I first encountered this idea in Barbora Kurvova's excellent book "52 Nature Craft Projects" In my inspired tutorial below you will have the option to use the jar as a votive holder (place an existing votive candle inside it) or insert a wick and pour wax turning it into a container candle. These candles look so beautiful when lit. The botanicals create a really effective silhouette and I think they are just so darling.
What you will need:
A couple of my lovely customers save me their glass Oui yogurt jars which are perfect for making pretty little container candles and are what I am using in this tutorial today. You don't need to spend money on jars, just look at what you are putting in your recycling bin. They key is something with a wide mouth. So for example, don't select a hot sauce bottle that would have a long narrow neck. Making this decorative votive holder is easy. We are gluing botanicals to the inside of the glass and making sure they are fully adhered and laminated with lots of glue.
Lay out your botanicals and make sure they are cut to size so that they will fit inside the jar. You can use scissors or your hands to snap the stems. You may also choose to lay out a design that you will want to go around the jar. Not all plants will work well for this project. Larger flowers or ones with thick stems can be hard to bend and mold around the curved surface of the jar. Thinner leaves and flowers work better.
If you press your own flowers, kudos! But no shame if you don't. I suggest buying on Etsy. Do a search for "pressed flowers" and add the filter "Craft Supplies + Tools" to find tons of wonderful blooms. Maybe try some variety packs so you have lots of botanicals to work with.
You will be applying glue using your paintbrush to the front of the botanical that you want to show on the outside of the jar. You don't need to apply much, just a little bit to be able to tack it into place. Once the glue is applied take the botanical using your fingers or tweezers and stick it to its desired location on the inside of the jar. If the bloom is not sticking or is having a hard time bending to fit the inside of the jar it may not be the best plant for this project.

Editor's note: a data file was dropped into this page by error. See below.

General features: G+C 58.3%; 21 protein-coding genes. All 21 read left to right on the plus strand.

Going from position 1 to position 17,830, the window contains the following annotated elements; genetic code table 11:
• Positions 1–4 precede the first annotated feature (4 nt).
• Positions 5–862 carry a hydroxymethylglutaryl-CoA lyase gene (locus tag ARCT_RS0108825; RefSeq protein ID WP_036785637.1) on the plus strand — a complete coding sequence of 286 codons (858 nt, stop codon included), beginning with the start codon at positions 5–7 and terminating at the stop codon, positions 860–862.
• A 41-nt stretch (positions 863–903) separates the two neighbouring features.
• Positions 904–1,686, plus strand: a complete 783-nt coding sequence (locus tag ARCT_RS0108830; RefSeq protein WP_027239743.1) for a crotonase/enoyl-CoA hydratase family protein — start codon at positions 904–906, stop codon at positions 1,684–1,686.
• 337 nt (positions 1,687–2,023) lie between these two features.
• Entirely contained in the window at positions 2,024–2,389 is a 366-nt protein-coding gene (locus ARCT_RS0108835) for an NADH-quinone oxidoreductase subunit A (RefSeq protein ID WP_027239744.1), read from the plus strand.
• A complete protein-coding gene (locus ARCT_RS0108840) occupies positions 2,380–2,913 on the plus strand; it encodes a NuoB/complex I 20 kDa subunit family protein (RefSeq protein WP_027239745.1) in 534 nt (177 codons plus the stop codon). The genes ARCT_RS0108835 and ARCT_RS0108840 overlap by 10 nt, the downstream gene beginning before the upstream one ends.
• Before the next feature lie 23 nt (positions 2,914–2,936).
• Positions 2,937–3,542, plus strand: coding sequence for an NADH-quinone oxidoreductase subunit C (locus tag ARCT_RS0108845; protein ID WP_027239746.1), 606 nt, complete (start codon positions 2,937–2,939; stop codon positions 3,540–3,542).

Once you have everything adhered it is time to go around with the glue and paint a coat of glue over the plants. This will "laminate" them, keeping them in place and keeping them sealed off from the candle wax. I suggest waiting an hour and applying a second coat of glue.
*Tip: I was working with a plant with very delicate leaves. Each time I touched my paintbrush to them with glue they broke. Instead I decided to paint the area of the jar where the fern was to be placed and then I pressed the plant into the glue. After that putting the top coats of glue over the ferns to protect them was super easy. Since I was pouring soy wax into my glass jars I wan't concerned about any of the glue showing on the glass. Of course I didn't think of bringing the plant to the glue until an hour in but, better late than never!!!
Leave jars overnight to dry. You can place small tea lights or votives depending on the size of your jar in the candle holder to burn. If you are versed in candle making you may now also adhere your wick and pour your wax into your container. I did find some of my flowers didn't hold up well after burning. They were some yellow flowers, hydrangeas and a couple pansies. I am unsure if it was simply the age of my flowers (a couple years), the reaction to the glue or the heat but they discolored a bit.
This project is a fun one that produces a unique and giftable piece of art. A sweet, everlasting way to preserve flowers from weddings, a loved ones garden or a special occasion.